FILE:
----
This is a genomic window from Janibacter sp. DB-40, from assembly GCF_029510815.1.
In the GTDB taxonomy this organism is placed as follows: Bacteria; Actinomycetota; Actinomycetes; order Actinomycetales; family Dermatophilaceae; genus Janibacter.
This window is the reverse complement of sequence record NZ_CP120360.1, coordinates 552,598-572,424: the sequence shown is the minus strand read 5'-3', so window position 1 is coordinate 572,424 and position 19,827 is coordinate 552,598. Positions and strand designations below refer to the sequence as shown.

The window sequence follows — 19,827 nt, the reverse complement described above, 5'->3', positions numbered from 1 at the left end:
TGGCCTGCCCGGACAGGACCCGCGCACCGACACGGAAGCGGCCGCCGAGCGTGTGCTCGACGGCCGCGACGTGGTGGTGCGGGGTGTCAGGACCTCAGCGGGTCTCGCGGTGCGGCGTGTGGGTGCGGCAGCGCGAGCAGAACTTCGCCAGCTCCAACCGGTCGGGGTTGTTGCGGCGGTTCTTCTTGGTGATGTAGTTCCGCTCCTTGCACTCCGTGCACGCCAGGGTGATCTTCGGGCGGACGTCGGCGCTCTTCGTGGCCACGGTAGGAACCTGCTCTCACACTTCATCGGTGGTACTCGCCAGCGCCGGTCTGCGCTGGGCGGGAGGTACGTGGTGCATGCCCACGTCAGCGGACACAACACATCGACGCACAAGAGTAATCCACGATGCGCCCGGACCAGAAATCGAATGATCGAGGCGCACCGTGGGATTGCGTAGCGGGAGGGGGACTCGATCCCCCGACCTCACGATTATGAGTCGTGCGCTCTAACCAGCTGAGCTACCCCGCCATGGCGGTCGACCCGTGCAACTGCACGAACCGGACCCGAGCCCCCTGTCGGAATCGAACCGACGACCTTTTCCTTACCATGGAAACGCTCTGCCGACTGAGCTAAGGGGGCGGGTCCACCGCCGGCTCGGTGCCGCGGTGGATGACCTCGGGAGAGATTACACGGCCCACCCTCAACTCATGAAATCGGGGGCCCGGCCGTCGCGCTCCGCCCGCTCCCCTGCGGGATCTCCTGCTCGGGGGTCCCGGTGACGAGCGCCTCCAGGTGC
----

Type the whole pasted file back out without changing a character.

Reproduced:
This is a genomic window from Janibacter sp. DB-40, from assembly GCF_029510815.1.
In the GTDB taxonomy this organism is placed as follows: Bacteria; Actinomycetota; Actinomycetes; order Actinomycetales; family Dermatophilaceae; genus Janibacter.
This window is the reverse complement of sequence record NZ_CP120360.1, coordinates 552,598-572,424: the sequence shown is the minus strand read 5'-3', so window position 1 is coordinate 572,424 and position 19,827 is coordinate 552,598. Positions and strand designations below refer to the sequence as shown.

The window sequence follows — 19,827 nt, the reverse complement described above, 5'->3', positions numbered from 1 at the left end:
TGGCCTGCCCGGACAGGACCCGCGCACCGACACGGAAGCGGCCGCCGAGCGTGTGCTCGACGGCCGCGACGTGGTGGTGCGGGGTGTCAGGACCTCAGCGGGTCTCGCGGTGCGGCGTGTGGGTGCGGCAGCGCGAGCAGAACTTCGCCAGCTCCAACCGGTCGGGGTTGTTGCGGCGGTTCTTCTTGGTGATGTAGTTCCGCTCCTTGCACTCCGTGCACGCCAGGGTGATCTTCGGGCGGACGTCGGCGCTCTTCGTGGCCACGGTAGGAACCTGCTCTCACACTTCATCGGTGGTACTCGCCAGCGCCGGTCTGCGCTGGGCGGGAGGTACGTGGTGCATGCCCACGTCAGCGGACACAACACATCGACGCACAAGAGTAATCCACGATGCGCCCGGACCAGAAATCGAATGATCGAGGCGCACCGTGGGATTGCGTAGCGGGAGGGGGACTCGATCCCCCGACCTCACGATTATGAGTCGTGCGCTCTAACCAGCTGAGCTACCCCGCCATGGCGGTCGACCCGTGCAACTGCACGAACCGGACCCGAGCCCCCTGTCGGAATCGAACCGACGACCTTTTCCTTACCATGGAAACGCTCTGCCGACTGAGCTAAGGGGGCGGGTCCACCGCCGGCTCGGTGCCGCGGTGGATGACCTCGGGAGAGATTACACGGCCCACCCTCAACTCATGAAATCGGGGGCCCGGCCGTCGCGCTCCGCCCGCTCCCCTGCGGGATCTCCTGCTCGGGGGTCCCGGTGACGAGCGCCTCCAGGTGC